I’ve just finished-up a shoot at Papaya Villa – a remote bed-n-breakfast nestled in palm trees on the north-east coast of Efate in Vanuatu.
While its location would have to be its biggest drawcard (you feel like you have the entire coastline to yourself), its unique selling feature is that it caters to foodies – handsomely. In fact, it has a cooking school for guests and it stages lunchtime feasts – think long tables of Greek, Italian, Spanish or Indian cuisine, which brings in an enthusiastic crowd of locals from around the island.
Here’s a small selection of some of the photographs captured during my stay:
The Italian cooking class begins with a Sangria (in fact, several) and the mellifluous voice of Dean Martin crooning Amore’ in the background. First-up is the sauce (“never fry the garlic first, always add it later to bring out the flavour”). Then it’s on to making the Tortellini, “Be careful not to roll the pasta too thinly. It needs to be thick enough that it doesnt break when its made into parcels.”
After the cooking’s done and you’ve savoured the fruits of your labour, this is where you’re likely to end up (below) – floating in one of several emerald pools carved by time into the ancient reef, and feeling like you’re the only one on the planet.
Of course, there’s the welcoming smiles and laughter of the Ni-Vanuatu staff….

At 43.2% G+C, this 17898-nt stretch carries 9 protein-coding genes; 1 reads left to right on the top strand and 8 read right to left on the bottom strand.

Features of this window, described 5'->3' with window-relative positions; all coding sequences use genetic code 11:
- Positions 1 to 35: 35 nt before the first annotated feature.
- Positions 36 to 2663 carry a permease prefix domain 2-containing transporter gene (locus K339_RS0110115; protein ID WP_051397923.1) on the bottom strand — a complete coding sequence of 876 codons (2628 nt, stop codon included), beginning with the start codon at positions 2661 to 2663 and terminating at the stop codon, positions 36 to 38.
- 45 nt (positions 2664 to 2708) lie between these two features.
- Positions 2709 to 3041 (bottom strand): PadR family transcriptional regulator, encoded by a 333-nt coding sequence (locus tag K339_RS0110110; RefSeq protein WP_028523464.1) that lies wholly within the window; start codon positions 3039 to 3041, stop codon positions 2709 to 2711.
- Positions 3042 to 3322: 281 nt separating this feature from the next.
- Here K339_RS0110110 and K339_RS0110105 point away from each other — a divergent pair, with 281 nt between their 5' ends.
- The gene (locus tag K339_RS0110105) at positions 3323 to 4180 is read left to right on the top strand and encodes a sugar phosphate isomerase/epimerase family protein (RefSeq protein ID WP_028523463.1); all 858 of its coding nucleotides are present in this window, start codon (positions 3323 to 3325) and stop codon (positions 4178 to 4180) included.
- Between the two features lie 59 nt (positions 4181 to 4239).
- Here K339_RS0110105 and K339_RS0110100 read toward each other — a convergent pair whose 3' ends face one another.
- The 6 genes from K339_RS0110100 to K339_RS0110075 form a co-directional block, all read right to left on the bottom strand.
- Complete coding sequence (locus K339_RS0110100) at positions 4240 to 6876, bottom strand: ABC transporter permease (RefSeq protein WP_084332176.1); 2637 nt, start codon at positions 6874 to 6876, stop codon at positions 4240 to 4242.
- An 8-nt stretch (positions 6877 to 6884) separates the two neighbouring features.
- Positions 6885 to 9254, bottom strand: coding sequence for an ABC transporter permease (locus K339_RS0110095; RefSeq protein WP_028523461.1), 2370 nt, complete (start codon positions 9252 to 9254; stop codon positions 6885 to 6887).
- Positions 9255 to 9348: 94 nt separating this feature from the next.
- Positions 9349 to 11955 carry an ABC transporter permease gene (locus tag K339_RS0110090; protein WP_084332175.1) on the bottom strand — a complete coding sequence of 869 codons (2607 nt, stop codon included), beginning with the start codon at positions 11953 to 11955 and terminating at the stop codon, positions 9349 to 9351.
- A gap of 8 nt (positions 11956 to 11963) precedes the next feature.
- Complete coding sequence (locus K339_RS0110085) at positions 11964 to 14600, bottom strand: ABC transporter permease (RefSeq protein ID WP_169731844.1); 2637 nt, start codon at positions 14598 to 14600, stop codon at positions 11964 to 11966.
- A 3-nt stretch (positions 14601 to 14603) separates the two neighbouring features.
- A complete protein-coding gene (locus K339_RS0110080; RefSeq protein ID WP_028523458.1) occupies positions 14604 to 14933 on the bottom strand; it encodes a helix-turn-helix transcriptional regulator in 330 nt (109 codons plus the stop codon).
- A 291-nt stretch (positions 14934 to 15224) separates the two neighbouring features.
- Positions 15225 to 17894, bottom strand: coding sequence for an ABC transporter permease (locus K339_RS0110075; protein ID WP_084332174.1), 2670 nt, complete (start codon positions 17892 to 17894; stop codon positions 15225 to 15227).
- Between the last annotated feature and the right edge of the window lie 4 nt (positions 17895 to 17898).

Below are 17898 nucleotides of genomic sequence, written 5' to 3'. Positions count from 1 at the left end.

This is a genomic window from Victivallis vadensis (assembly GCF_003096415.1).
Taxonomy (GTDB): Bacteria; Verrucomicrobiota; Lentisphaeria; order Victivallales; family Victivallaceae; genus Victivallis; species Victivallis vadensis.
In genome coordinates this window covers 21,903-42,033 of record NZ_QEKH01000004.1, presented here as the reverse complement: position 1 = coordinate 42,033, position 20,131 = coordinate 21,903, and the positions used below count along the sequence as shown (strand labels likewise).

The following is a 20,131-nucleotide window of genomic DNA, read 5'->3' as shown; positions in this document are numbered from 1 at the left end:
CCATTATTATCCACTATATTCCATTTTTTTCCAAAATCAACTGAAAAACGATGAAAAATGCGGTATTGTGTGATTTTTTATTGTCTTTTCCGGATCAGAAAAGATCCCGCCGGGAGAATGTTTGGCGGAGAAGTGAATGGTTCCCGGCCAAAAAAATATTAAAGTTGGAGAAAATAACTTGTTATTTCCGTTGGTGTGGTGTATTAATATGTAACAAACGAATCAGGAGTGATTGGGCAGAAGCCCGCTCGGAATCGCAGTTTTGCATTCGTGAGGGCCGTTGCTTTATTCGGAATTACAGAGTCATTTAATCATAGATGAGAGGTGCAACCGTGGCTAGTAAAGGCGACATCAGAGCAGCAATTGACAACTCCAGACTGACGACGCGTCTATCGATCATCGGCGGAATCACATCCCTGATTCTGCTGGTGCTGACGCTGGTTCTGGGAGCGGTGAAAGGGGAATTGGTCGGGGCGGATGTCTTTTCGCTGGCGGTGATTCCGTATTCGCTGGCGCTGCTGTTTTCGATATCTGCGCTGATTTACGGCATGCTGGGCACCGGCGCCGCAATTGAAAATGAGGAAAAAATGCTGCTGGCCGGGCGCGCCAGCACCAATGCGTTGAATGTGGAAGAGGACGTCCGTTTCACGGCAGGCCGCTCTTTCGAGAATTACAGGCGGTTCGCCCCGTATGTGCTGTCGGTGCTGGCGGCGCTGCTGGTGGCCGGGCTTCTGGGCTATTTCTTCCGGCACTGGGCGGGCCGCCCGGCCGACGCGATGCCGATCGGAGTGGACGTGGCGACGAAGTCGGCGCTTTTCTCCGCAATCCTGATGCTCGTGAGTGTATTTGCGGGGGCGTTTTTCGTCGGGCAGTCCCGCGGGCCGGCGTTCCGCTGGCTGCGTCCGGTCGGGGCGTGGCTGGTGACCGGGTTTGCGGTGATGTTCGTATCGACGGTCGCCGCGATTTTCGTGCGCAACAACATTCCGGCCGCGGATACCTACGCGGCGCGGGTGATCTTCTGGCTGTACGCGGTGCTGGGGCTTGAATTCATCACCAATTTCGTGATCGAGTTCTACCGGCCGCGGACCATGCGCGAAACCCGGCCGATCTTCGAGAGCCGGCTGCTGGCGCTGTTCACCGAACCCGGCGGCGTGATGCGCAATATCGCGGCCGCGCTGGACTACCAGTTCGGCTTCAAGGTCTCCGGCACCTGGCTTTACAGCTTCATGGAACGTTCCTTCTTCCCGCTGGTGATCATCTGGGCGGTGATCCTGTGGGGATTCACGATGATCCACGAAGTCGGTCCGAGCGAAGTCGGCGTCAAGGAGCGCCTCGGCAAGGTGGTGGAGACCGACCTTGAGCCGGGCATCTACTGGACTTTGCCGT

Beyond playing in the water, there’s the coastline walks that weave through magnificient pandanus forests (below) where you can focus your attention (and your camera) on the pristine beauty of the location.
Shoran and Marcus decided it was time to “get out of the rat race” so they left Queensland’s Sunshine Coast and bought a remote parcel of land about 12 years ago on the north-east coast of Efate and set about building a funky, two storey home characterised by scolloped walls, colonial shutters and decks looking out towards the ocean. Since then, they’ve added the cooking school and turned Papaya Villa into a popular bed and breakfast which, at least occasionally, brings the world to them.
A flick through their guest book makes apparent the enviable lifestyle they have created for themselves (below), and the appreciation of those who have come to share it.
..and then there’s the feast. Today it’s a Greek theme, though there’s Italian, Indian and – Marcus’s favourite – Spanish/Portuguese which features his mouth-watering seafood Paella (hence the photo). A day of preparation sees the long table under the nakamal showered with food as up to 20 guest eat, drink and get very merry before finding a place to sneak off for a dip, that much-needed nano-nap, or a reef walk.
In closing – accepting food and relaxation are two of life’s great pleasures – you’re likely to be amply rewarded by stopping in to Papaya Villa. That said, I should warn you: If you’re a photographer looking to lose a few kilos, you might want to go elsewhere. Said I to Marcus when we met at the airport. “You won’t have to worry too much about feeding me. I’ve just started an intermittent fasting regime.
I didn’t last the day.